Tuesday, September 8, 2015

The Broken Windows Approach to Kavvanah

"Broken Windows" is a name for a crime-fighting approach which says that society can reduce the overall level of severe crime if it takes action against the initial steps of lighter crime - vandalism, for example. You can see more information about it, as well as criticism, here.

I have found that the same approach helps with my continual search for greater kavvanah (focus) in my davening (prayer). There are initial steps that begin the distraction, and if I can catch those and halt/prevent them, I am more likely to succeed in davening as I wish.

Examples of "broken windows":
1. The first moment when a voice in my head says, "Have you taken care of..." or "What will you do about...". (When possible, I jot down the subject on a piece of paper, enabling me to dismiss it without fear of forgetting it.)

2. Having a distracting object in my line of sight. (See Shulchan Aruch Orach Chaim 90:23.)

3. Walking around while davening.

4. Coming into davening as it starts (or later).

5. Engaging in a serious conversation right before davening. (Yes, this is already identified as a problem in the fifth chapter of Berachot. For that matter, so is #4.)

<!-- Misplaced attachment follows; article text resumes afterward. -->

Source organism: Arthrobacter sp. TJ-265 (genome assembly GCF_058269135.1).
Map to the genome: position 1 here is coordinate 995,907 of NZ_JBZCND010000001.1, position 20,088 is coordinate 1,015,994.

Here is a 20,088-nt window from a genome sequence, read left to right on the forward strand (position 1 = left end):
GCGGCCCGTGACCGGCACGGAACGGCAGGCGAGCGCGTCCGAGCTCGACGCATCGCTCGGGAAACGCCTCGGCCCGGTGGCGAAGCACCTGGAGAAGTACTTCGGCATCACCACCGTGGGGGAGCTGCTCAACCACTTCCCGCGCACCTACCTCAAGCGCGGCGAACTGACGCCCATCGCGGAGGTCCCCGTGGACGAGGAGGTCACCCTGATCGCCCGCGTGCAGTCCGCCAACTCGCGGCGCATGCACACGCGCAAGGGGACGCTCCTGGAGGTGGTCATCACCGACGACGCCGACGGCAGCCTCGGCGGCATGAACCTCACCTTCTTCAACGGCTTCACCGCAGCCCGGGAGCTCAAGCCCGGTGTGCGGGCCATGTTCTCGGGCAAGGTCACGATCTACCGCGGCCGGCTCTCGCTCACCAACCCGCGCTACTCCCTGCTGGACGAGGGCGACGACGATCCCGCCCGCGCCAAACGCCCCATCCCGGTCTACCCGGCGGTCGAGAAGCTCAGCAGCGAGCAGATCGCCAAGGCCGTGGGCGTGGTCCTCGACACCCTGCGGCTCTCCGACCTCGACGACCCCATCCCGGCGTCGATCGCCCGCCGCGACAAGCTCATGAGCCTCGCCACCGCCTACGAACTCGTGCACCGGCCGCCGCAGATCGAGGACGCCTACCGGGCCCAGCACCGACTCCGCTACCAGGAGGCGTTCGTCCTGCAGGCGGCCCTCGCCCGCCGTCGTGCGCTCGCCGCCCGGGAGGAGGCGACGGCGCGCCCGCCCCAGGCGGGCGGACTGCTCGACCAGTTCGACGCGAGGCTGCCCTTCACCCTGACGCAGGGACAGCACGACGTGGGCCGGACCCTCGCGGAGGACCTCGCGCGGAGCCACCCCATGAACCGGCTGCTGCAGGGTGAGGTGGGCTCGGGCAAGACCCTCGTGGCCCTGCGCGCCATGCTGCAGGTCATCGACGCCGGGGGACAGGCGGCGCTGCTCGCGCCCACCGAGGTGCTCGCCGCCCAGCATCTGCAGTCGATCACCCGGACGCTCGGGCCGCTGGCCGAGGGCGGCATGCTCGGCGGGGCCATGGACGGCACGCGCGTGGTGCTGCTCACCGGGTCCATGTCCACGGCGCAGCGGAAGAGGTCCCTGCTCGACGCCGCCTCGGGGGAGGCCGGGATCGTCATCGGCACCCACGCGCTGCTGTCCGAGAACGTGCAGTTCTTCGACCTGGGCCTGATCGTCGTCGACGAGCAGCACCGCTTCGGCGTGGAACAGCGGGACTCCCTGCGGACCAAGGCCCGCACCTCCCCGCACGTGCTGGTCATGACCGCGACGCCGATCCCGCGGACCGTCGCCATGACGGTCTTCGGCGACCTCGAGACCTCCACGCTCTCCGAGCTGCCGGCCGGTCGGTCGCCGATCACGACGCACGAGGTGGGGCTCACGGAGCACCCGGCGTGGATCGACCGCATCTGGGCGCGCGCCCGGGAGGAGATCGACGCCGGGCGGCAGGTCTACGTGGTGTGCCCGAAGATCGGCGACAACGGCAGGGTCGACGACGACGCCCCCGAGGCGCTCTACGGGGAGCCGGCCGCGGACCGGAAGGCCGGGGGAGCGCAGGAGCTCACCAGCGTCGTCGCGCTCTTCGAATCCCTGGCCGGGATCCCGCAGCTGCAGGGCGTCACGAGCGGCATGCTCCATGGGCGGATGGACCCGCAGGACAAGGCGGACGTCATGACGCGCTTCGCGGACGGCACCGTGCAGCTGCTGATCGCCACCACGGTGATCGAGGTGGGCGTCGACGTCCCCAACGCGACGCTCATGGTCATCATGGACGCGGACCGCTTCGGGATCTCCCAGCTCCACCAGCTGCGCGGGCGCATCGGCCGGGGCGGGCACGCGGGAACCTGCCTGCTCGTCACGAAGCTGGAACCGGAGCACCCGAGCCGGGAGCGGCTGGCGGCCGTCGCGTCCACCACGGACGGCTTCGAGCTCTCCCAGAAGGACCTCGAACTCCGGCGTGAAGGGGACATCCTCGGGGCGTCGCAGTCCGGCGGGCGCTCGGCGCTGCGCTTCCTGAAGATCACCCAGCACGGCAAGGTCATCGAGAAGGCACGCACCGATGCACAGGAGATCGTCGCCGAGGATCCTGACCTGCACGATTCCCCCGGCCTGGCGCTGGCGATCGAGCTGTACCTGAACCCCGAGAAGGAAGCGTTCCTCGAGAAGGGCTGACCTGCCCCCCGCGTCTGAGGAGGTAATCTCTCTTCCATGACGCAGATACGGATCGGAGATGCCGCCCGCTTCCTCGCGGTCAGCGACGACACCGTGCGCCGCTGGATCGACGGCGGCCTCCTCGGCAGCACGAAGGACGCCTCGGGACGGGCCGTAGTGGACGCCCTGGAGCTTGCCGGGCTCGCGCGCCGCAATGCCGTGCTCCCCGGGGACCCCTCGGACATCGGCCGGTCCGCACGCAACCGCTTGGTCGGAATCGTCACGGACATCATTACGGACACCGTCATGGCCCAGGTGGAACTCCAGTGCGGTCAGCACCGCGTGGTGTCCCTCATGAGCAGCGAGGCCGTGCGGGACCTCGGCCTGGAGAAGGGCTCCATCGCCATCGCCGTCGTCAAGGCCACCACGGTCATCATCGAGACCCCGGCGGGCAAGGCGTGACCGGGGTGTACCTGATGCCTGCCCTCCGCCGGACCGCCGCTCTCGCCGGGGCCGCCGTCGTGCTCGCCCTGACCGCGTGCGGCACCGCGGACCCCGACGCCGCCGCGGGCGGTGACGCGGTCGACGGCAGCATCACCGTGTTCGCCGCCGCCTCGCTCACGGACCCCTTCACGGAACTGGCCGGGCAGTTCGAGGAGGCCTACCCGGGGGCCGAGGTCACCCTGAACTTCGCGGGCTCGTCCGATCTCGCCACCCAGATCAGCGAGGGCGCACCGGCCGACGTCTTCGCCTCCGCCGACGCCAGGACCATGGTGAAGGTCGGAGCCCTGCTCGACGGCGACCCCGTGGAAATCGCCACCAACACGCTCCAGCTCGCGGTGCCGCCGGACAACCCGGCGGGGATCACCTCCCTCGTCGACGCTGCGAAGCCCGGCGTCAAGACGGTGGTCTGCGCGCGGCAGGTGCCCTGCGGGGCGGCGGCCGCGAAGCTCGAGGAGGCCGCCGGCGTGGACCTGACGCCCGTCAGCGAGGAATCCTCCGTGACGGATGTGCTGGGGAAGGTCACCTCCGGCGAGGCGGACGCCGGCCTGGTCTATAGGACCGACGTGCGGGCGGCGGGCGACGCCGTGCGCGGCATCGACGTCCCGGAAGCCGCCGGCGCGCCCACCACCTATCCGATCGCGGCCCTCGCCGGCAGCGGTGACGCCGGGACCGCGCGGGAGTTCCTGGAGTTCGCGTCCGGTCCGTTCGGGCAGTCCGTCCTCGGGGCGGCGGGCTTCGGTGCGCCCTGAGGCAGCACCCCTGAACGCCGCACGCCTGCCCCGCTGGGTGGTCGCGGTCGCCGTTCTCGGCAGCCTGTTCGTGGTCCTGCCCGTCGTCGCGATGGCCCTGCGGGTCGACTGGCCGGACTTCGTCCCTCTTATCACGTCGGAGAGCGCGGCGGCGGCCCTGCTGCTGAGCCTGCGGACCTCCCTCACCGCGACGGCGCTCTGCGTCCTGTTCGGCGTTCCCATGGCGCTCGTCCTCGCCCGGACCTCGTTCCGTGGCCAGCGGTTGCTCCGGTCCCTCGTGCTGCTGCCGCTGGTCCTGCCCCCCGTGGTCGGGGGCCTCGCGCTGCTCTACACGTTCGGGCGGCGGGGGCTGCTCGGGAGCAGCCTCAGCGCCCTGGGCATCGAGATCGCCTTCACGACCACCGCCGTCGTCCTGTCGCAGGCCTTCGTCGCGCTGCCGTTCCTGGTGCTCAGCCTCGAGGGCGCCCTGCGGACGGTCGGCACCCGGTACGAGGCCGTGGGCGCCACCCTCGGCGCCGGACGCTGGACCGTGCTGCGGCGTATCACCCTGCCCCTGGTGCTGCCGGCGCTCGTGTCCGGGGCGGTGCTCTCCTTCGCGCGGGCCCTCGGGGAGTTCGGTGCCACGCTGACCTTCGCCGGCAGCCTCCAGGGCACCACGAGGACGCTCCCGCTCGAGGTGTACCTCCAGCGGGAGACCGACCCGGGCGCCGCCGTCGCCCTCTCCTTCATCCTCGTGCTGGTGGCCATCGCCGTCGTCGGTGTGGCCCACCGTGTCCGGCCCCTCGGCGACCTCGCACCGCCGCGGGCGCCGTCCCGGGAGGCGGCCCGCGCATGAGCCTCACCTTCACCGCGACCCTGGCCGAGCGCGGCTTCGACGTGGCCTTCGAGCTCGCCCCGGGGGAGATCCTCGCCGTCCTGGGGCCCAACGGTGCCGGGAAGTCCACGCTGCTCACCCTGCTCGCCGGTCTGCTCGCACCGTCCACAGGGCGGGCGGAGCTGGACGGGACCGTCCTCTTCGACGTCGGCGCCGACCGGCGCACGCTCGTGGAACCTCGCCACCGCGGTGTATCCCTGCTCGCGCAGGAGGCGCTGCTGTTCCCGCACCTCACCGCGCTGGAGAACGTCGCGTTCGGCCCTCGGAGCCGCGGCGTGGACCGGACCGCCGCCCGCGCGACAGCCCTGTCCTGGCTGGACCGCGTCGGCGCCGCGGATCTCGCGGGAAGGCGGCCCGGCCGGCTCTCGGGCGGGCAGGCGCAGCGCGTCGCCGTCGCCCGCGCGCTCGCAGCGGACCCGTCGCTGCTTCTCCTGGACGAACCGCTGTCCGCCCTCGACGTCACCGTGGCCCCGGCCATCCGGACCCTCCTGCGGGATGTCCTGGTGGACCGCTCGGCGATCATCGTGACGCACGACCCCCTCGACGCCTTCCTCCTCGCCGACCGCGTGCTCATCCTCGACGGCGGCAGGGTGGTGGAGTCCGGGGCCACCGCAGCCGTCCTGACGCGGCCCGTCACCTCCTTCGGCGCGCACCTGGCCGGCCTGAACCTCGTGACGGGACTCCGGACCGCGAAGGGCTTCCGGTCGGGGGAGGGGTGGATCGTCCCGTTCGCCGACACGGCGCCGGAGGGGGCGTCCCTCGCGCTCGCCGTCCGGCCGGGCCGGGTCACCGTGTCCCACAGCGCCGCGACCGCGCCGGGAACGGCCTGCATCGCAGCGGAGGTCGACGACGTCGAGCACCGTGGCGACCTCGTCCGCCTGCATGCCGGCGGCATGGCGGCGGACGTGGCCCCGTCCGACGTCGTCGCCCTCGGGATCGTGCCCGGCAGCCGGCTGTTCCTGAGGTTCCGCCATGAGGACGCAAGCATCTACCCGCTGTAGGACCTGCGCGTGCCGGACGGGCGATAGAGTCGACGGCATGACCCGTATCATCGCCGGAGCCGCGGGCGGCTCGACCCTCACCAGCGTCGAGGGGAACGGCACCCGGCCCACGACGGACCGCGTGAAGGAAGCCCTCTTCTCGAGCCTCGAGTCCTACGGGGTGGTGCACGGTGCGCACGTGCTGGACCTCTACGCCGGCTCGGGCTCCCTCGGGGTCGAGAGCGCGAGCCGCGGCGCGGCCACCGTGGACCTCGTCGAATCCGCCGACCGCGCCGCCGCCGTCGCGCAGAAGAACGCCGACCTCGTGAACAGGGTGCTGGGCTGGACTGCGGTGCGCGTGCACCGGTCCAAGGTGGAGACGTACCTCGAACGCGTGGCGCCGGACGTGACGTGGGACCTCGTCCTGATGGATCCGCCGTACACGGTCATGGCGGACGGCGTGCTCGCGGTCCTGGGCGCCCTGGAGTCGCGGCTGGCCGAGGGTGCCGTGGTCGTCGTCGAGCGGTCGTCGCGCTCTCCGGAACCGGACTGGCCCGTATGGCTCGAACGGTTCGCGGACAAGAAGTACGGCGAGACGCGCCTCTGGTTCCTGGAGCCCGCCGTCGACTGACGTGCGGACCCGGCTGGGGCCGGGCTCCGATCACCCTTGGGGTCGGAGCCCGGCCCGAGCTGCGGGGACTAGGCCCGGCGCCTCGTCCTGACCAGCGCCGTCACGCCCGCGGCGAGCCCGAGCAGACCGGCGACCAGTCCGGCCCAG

6. Learning Torah during davening. (See my Chocolate Chip Pizza post here.)

7. Telling someone, "I'll speak with you right after davening." (cf. Rabbi Preida on Eruvin 54b.)

Does this resonate? What "broken windows" would you add?


  1. You right it down In the middle of davening or later on?

  2. You could turn the distracting thought into a prayer. From "did you take care of" to "Hashem, help me take care of", and thereby naturally segue back. Similarly, thoughts that aren't concerns naturally flow into gratitude or praise. After all, He created anything we might be thinking about, from the cute thing our kid did to anything -- even sexual attraction.

  3. Mark-
    In the middle, other than Shema/Shemoneh Esreih. But I am working on training myself to wait for paragraph breaks.

    R' Micha-
    An interesting thought, thanks.